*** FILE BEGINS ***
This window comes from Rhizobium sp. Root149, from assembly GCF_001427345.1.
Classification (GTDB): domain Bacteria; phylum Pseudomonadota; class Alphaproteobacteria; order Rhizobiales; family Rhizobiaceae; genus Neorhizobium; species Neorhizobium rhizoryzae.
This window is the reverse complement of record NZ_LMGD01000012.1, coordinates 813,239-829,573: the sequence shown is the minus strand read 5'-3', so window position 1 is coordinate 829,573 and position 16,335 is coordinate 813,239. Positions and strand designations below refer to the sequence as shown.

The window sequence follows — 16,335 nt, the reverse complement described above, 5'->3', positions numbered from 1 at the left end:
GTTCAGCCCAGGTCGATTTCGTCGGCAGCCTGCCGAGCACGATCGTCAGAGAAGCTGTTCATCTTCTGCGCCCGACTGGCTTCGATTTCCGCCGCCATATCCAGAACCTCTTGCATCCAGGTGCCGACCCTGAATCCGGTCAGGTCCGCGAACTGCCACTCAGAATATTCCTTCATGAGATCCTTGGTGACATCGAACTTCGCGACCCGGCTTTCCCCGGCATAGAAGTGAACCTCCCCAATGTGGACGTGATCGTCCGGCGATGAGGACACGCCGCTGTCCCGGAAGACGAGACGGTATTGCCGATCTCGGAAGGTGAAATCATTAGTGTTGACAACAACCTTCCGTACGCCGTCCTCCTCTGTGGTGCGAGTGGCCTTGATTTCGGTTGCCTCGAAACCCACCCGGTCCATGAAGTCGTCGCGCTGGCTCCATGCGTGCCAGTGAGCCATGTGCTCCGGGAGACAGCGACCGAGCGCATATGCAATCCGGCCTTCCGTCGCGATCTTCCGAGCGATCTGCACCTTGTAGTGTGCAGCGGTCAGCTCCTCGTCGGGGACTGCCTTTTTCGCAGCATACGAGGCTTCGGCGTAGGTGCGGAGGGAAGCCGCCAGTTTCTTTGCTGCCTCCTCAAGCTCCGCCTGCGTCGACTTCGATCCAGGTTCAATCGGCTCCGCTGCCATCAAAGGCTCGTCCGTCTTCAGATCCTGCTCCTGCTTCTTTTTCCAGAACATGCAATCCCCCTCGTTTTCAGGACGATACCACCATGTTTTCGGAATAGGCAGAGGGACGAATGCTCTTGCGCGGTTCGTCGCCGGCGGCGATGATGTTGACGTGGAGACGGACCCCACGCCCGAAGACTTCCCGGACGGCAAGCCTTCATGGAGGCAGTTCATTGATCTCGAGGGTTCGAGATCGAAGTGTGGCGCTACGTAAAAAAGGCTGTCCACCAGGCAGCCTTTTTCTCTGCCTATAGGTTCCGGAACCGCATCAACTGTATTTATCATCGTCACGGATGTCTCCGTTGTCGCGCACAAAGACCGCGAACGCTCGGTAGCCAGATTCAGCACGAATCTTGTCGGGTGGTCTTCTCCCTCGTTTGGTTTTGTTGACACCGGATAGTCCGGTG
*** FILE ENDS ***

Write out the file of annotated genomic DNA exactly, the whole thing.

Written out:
This window comes from Rhizobium sp. Root149, from assembly GCF_001427345.1.
Classification (GTDB): domain Bacteria; phylum Pseudomonadota; class Alphaproteobacteria; order Rhizobiales; family Rhizobiaceae; genus Neorhizobium; species Neorhizobium rhizoryzae.
This window is the reverse complement of record NZ_LMGD01000012.1, coordinates 813,239-829,573: the sequence shown is the minus strand read 5'-3', so window position 1 is coordinate 829,573 and position 16,335 is coordinate 813,239. Positions and strand designations below refer to the sequence as shown.

The window sequence follows — 16,335 nt, the reverse complement described above, 5'->3', positions numbered from 1 at the left end:
GTTCAGCCCAGGTCGATTTCGTCGGCAGCCTGCCGAGCACGATCGTCAGAGAAGCTGTTCATCTTCTGCGCCCGACTGGCTTCGATTTCCGCCGCCATATCCAGAACCTCTTGCATCCAGGTGCCGACCCTGAATCCGGTCAGGTCCGCGAACTGCCACTCAGAATATTCCTTCATGAGATCCTTGGTGACATCGAACTTCGCGACCCGGCTTTCCCCGGCATAGAAGTGAACCTCCCCAATGTGGACGTGATCGTCCGGCGATGAGGACACGCCGCTGTCCCGGAAGACGAGACGGTATTGCCGATCTCGGAAGGTGAAATCATTAGTGTTGACAACAACCTTCCGTACGCCGTCCTCCTCTGTGGTGCGAGTGGCCTTGATTTCGGTTGCCTCGAAACCCACCCGGTCCATGAAGTCGTCGCGCTGGCTCCATGCGTGCCAGTGAGCCATGTGCTCCGGGAGACAGCGACCGAGCGCATATGCAATCCGGCCTTCCGTCGCGATCTTCCGAGCGATCTGCACCTTGTAGTGTGCAGCGGTCAGCTCCTCGTCGGGGACTGCCTTTTTCGCAGCATACGAGGCTTCGGCGTAGGTGCGGAGGGAAGCCGCCAGTTTCTTTGCTGCCTCCTCAAGCTCCGCCTGCGTCGACTTCGATCCAGGTTCAATCGGCTCCGCTGCCATCAAAGGCTCGTCCGTCTTCAGATCCTGCTCCTGCTTCTTTTTCCAGAACATGCAATCCCCCTCGTTTTCAGGACGATACCACCATGTTTTCGGAATAGGCAGAGGGACGAATGCTCTTGCGCGGTTCGTCGCCGGCGGCGATGATGTTGACGTGGAGACGGACCCCACGCCCGAAGACTTCCCGGACGGCAAGCCTTCATGGAGGCAGTTCATTGATCTCGAGGGTTCGAGATCGAAGTGTGGCGCTACGTAAAAAAGGCTGTCCACCAGGCAGCCTTTTTCTCTGCCTATAGGTTCCGGAACCGCATCAACTGTATTTATCATCGTCACGGATGTCTCCGTTGTCGCGCACAAAGACCGCGAACGCTCGGTAGCCAGATTCAGCACGAATCTTGTCGGGTGGTCTTCTCCCTCGTTTGGTTTTGTTGACACCGGATAGTCCGGTG